Vermont. February 01, 2011. One should never assume what one will catch while using a fly rod. The name of the game is fishing but it is not always fish that end up at the end of the line. While watching the blowing snow that insures there will be no flyfishing any time soon I thought about the curious catches other than sticks, twigs, rocks and leaves that I have made over the years.
First there are the birds. They along with trout eat insects and many species are bug catching experts like the swallows, chickadees, cedar wax wings and phoebes. They compete with fish for their favorite foods. There is something about a well tied insect imitation that some winged critters can’t resist.
One funny incident was a chickadee that raced a trout for my fly, swooping in and trying to take the insect as it settled on the water. In this case the trout was quicker to the fly and while the chickadee flew off to wait for another target I had a fish on. On two other occasions a swallow and a chickadee each captured my fly imitation at the point in the back cast where the fly is sitting still. Since they were not hooked the birds were easily released unharmed.
Enter seagulls that can be a nuisance surprise flyfishing for striped bass and blue fish. When game fish drive a school of bait fish to the surface while feeding not only do the fish feed but so do sea gulls and terns. When casting to churning fish the gulls are hovering and diving into the water to get their fair share. This seagull managed to get the fly line draped across its body and I was forced to reel it in. Seagulls bite, not hard but they do not take kindly to being reeled in on a fly rod. Despite all of its commotion, my friend held it while I removed the fly and released the bird.
Dragonflies are a bug eating species both in their underwater life form and as winged adults. On this particular day I discovered another dragonfly peculiarity. Dragonflies are stubborn. When this dragonfly first appeared it snatched my fly right out of the air on the forward cast and flew straight on until it felt the tug when it reached the end of the line. It flew in three different straight line directions and then tried its full repertoire of flight directions up, down, sideways and backward before letting the fly drop to the water. The dragonfly vibrated like a living miniature kite at the end of my line.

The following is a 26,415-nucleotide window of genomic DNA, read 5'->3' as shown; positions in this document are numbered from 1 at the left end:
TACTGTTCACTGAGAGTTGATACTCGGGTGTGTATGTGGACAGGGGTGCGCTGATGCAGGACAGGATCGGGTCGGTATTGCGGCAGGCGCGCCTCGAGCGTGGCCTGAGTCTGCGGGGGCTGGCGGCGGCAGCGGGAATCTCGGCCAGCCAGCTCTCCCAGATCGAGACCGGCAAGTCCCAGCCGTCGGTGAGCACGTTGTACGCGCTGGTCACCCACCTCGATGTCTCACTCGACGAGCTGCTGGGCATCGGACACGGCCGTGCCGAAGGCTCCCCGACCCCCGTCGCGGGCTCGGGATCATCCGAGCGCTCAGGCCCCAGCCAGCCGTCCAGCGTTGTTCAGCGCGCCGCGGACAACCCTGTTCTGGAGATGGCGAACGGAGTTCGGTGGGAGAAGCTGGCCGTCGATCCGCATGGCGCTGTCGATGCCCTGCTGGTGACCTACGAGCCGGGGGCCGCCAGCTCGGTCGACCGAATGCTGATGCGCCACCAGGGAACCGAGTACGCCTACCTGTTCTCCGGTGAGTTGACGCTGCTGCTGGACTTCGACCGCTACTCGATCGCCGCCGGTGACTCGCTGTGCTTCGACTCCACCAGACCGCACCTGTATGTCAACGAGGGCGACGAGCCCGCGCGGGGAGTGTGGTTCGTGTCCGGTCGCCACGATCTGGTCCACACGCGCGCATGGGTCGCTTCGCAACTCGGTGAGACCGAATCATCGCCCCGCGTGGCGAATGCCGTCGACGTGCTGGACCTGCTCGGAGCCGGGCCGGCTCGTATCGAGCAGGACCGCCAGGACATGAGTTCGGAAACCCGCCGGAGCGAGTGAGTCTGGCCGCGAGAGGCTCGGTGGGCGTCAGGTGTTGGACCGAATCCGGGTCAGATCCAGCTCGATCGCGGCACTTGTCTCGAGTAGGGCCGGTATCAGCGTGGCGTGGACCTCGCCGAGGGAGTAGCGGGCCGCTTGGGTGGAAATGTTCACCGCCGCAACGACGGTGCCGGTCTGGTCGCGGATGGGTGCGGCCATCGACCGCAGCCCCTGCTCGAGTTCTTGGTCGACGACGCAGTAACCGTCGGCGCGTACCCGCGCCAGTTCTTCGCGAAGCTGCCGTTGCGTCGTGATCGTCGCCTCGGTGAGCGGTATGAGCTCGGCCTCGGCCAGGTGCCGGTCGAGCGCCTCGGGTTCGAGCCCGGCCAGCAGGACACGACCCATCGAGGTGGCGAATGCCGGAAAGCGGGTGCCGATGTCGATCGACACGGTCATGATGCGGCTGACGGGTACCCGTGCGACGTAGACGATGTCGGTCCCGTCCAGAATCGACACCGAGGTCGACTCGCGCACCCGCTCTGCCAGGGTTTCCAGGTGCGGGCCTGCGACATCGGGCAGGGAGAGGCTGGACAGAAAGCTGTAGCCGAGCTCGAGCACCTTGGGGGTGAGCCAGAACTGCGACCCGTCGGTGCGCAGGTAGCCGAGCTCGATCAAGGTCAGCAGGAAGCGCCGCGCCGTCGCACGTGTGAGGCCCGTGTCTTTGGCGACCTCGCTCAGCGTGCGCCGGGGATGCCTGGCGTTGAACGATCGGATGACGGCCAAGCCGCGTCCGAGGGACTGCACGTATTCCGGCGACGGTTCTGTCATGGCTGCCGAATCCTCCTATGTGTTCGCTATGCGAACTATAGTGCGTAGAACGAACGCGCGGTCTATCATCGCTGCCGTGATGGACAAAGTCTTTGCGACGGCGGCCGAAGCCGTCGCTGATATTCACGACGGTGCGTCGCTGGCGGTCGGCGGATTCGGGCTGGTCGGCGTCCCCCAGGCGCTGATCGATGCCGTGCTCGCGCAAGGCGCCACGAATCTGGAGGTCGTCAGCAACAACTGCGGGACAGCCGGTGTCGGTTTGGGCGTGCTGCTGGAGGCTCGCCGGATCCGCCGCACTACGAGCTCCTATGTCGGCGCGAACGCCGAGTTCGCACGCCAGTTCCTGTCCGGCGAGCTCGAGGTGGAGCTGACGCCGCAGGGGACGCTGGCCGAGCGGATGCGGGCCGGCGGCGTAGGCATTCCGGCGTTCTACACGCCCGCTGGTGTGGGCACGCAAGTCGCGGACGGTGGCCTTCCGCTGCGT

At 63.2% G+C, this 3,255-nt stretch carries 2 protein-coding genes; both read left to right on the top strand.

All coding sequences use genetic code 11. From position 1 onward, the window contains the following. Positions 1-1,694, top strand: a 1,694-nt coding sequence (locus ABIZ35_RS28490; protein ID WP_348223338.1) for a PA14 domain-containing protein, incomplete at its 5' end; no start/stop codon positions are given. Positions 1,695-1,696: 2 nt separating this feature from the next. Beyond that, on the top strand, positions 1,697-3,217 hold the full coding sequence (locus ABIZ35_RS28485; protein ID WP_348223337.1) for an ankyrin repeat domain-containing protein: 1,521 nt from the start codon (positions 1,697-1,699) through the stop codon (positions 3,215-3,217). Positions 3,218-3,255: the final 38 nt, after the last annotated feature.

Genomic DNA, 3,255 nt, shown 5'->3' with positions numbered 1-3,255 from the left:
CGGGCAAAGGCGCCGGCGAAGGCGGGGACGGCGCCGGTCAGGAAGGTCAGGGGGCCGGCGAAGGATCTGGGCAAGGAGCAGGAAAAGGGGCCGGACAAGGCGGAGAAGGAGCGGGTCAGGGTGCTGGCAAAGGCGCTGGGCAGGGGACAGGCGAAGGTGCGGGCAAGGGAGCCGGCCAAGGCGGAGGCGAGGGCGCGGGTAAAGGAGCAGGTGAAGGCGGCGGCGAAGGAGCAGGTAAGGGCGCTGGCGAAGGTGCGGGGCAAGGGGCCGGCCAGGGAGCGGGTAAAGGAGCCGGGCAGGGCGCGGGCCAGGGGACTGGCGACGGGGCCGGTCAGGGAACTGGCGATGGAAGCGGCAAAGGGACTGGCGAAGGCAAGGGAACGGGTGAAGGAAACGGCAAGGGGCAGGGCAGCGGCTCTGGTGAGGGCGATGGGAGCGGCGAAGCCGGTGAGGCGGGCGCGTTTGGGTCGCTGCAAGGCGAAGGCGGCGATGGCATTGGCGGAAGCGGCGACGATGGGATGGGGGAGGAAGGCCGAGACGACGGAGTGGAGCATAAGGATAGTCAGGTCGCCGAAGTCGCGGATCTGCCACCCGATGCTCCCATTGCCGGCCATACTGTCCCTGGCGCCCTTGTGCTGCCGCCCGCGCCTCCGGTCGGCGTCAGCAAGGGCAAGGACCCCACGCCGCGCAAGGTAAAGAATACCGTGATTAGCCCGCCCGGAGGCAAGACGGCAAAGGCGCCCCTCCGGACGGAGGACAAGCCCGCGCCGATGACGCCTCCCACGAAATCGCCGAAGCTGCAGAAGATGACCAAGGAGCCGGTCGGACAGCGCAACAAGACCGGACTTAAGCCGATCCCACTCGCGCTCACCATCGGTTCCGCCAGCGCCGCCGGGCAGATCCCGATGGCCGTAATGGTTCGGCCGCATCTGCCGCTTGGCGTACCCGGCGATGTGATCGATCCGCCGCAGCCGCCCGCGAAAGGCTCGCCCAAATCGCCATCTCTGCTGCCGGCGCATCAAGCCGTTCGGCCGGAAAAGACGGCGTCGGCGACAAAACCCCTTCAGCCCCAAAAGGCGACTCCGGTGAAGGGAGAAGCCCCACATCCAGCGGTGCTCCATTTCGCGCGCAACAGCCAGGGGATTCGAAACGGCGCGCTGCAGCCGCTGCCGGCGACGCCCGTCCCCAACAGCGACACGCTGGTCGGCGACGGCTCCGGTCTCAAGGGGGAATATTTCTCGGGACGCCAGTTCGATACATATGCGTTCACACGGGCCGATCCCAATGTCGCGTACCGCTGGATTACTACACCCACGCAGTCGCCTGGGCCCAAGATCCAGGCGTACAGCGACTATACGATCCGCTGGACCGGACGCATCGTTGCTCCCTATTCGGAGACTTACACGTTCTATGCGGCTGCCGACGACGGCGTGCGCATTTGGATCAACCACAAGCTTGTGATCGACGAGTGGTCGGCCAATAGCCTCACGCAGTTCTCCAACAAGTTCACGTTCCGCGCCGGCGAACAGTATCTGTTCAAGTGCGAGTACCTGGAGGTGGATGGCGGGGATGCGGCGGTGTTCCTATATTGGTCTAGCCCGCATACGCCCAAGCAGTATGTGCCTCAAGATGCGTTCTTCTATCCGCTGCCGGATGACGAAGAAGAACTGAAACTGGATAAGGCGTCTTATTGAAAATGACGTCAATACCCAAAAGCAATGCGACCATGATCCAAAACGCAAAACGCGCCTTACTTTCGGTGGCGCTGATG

When they are in hot pursuit of prey dragonfly wings cause a unique clattering buzz so I heard the next attack coming from behind me. This time the dragonfly buzzed full speed along the pool chasing the artificial fly. Just as the flyline straightened out and my fly was about to settle on the water the dragonfly caught it and kept right on going with its prize. When the fly line became taut the dragonfly was yanked to a dead stop and its momentum flipped it upside down, head over tin cups into the stream. It struggled unsteadily out of the water and flew away on shaky wings. The next two attacks were tentative and the fly was never touched so not only are dragonflies stubborn but they learn from experience.
The next fish competitor for bugs is the bat. Sometimes you can swear there are no fish in the river until a heavy insect hatch gets underway and where there were no fish suddenly there are many. I had fishlessly worked up the river until I reached a covered bridge with a nice deep run along one side. As the sun sank lower the evening caddis hatch got underway. Once the hatch started there were insects everywhere and bingo the trout started feeding. Two nice fish rose along the edge of the deep run. I selected my fly, tied it on, waded into the right casting position and cast to the fish in the gather gloom under the bridge. Something took the fly and I felt a jerk at the end of the line. Something splashed into the water and then to my amazement my line lifted up into the air. When I pulled my line in it was a bat, still flying up in the air and it was excitedly unhappy.
My thoughts were alarmist. Didn’t all bats have rabies? Whenever a realistic answer to a problem escapes me my mind wanders. In this case I wondered if the were a Bats Unlimited organization and whether they would expect me to release the bat unharmed. All I wanted was the bat to be off my line. During my inattention the current swept the bat downstream and when I pulled my line back up to deal with the situation I was please to find the bat had released itself.
So you can have interesting memories of fishing with or without fish and despite my gloomy state of mind with the blowing snow outside on this bitter January day, I feel better.
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David Deen is River Steward for the Connecticut River Watershed Council. CRC has been a protector of the Connecticut River for more than half a century.